Bulletin: Aug 13, 2017
Our readings today drench us in God’s kindness. The Old Testament reading, Paul’s letter, and the Gospel demonstrate God’s creative and personalized outreach to us. In each case, we see a different reaction to God’s gestures. Elijah drinks in his consolation, recognizing God in gentle silence and going out to meet God. The Israelites, according to Saint Paul, though encountering God in a variety of ways through the centuries, ultimately reject the Messiah whom God sends to them. Peter thinks he recognizes the Lord coming to him on the water, but demands proof and grows frightened. At all times and in all places, God longs for us to believe and goes to great lengths to strengthen our faith. Ultimately, God never compels belief, but leaves us free to choose. Today’s scriptures challenge us to consider our own response to God’s constant work in our lives.
Today’s readings console and challenge us, reminding us just how hard God works for us so we might have faith. God’s labors are infinitely diverse, too, always tailored to fit our particular situations, personalities, and needs. In Elijah’s case, he is hiding in a cave on the very same mountain where Moses once encountered God in the burning bush. Hunted by the pagan Queen Jezebel, Elijah is running for his life. While Moses experienced God in fire on this mountain, Elijah requires a gentler touch. God comes to him not in awesome displays of power, but in a “tiny whispering sound.” God provides exactly the tranquility Elijah needs before sending him off on a new mission.
God’s creative care for us does not always lead to faith, however. In a strikingly tender passage, Saint Paul shares his heartbreak that God’s chosen people could reject Jesus, even after all God has done to prepare them for the Messiah. God has accompanied the chosen people through adoption, miracles, covenants, commandments, prophets, and kings. Despite ages of dedicated and inventive caregiving, God’s people do not unite in worship of the true Messiah. The proper response to this lack of faith is sorrow, and Saint Paul pours out the “constant anguish” in his heart.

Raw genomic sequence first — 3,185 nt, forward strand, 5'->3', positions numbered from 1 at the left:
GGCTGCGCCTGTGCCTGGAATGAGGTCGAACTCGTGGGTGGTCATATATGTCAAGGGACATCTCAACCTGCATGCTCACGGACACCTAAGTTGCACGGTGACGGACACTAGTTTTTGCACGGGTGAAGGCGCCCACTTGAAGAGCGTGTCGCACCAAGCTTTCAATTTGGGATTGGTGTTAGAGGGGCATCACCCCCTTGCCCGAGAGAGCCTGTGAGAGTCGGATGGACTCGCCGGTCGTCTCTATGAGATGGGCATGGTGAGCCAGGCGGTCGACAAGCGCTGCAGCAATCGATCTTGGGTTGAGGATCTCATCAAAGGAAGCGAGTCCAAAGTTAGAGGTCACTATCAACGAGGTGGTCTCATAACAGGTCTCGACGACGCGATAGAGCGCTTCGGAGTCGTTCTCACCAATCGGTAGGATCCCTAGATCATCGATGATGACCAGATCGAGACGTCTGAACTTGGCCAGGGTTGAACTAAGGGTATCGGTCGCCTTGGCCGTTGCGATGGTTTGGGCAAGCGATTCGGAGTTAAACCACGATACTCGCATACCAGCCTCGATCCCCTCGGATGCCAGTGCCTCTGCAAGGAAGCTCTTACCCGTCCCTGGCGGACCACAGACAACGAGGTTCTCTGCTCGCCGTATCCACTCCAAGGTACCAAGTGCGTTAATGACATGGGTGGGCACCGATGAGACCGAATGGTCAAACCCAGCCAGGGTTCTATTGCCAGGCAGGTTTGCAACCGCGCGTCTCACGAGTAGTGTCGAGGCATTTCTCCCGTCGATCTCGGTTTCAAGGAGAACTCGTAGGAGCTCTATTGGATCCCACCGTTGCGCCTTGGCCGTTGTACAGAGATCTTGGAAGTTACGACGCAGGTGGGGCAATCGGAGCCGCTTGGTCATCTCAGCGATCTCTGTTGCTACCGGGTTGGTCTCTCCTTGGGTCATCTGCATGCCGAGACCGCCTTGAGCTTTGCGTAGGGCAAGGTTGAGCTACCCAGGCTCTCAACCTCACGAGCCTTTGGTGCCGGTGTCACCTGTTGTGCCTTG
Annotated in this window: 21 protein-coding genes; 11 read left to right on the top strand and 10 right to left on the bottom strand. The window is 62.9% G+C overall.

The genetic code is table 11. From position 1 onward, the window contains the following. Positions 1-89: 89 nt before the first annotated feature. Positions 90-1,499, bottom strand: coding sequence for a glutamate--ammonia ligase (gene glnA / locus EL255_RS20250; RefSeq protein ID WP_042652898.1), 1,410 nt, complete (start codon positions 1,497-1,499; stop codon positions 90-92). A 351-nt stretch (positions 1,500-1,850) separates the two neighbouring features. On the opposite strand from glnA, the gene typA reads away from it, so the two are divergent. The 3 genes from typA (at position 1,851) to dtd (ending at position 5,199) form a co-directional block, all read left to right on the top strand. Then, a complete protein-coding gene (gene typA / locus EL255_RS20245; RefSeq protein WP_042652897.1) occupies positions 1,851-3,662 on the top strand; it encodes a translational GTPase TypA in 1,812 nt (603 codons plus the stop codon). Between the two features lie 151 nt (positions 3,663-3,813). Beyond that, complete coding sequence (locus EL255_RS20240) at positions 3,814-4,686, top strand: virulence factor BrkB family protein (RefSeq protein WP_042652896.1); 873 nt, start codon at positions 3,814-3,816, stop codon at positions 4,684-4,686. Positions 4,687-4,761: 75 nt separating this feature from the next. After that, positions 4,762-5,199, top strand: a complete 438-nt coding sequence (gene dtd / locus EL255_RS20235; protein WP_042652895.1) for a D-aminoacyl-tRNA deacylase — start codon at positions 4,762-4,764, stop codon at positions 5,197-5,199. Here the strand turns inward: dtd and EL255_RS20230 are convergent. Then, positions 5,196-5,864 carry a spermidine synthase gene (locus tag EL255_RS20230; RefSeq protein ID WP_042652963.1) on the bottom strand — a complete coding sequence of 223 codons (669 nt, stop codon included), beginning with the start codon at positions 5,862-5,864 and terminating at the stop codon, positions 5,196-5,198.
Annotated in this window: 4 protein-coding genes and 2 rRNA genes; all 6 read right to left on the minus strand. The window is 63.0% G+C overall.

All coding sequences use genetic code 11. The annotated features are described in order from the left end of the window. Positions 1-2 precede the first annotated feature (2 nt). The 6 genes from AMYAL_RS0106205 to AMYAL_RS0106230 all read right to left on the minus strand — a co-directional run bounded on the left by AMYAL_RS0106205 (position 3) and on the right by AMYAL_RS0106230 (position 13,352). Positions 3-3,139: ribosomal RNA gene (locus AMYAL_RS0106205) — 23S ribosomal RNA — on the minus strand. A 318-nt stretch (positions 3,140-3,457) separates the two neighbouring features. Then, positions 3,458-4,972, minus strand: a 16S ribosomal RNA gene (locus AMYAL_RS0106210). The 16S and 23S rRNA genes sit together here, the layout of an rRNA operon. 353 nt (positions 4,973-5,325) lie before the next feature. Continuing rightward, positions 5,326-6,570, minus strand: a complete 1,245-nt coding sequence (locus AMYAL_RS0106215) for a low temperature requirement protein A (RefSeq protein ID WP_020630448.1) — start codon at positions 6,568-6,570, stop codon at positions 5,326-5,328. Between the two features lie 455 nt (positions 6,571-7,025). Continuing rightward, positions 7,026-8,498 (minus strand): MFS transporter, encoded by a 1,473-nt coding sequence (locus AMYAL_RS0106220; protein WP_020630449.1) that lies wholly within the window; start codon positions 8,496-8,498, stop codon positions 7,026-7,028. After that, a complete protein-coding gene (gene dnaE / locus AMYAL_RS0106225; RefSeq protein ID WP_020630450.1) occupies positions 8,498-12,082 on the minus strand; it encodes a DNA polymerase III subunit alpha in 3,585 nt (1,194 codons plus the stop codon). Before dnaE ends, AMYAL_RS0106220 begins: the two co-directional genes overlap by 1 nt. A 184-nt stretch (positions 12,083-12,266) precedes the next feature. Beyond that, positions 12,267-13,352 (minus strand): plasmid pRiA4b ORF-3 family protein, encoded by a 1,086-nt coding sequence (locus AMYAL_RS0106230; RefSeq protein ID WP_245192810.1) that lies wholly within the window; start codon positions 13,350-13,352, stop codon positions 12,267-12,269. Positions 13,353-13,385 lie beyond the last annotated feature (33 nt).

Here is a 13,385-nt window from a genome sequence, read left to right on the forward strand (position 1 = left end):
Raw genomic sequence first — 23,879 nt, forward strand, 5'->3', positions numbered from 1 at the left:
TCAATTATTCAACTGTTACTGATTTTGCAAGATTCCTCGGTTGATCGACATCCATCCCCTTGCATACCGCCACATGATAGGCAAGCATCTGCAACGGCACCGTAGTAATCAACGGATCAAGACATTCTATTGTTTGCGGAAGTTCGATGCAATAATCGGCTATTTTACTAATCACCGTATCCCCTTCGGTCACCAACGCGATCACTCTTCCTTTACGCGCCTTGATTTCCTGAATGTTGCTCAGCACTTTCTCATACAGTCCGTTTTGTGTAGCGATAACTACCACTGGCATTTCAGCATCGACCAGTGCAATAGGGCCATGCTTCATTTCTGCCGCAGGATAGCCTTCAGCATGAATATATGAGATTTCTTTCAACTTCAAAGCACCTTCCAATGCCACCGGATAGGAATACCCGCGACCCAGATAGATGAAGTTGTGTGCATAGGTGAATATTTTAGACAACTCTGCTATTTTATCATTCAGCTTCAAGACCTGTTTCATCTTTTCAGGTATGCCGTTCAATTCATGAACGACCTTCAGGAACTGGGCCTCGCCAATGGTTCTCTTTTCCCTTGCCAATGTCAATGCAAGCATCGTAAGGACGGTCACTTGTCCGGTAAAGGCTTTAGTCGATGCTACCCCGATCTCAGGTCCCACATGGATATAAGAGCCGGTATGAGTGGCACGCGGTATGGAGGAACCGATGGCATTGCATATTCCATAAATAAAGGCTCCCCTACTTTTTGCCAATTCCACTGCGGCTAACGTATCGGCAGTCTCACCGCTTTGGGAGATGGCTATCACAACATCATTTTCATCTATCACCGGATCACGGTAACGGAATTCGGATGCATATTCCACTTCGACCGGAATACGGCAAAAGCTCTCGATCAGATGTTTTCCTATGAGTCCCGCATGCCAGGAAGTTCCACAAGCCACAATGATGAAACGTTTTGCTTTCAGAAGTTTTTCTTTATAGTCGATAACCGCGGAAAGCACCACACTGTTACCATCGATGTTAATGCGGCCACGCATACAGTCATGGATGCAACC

In yet another astonishingly creative gesture, God visits people in need of faith by defying the laws of nature. Matthew’s Gospel describes Jesus actually walking on water to comfort his disciples during a storm at sea. After their terror subsides and the winds grow calm, faith floods the disciples’ hearts. They worship Jesus, proclaiming, “Truly, you are the Son of God.”
TO THE LIMIT
Sometimes God’s creative overtures are almost too much to handle. In a daring effort to trust, Peter challenges Jesus to share miraculous power with him. Jesus obliges, and Peter walks on water. Peter enjoys his miracle until his natural limitations spoil his faith. Just imagine what barriers we can shatter if only we believe.
Today’s Readings: 1 Kgs 19:9a, 11–13a; Ps 85:9–14; Rom 9:1–5; Mt 14:22–33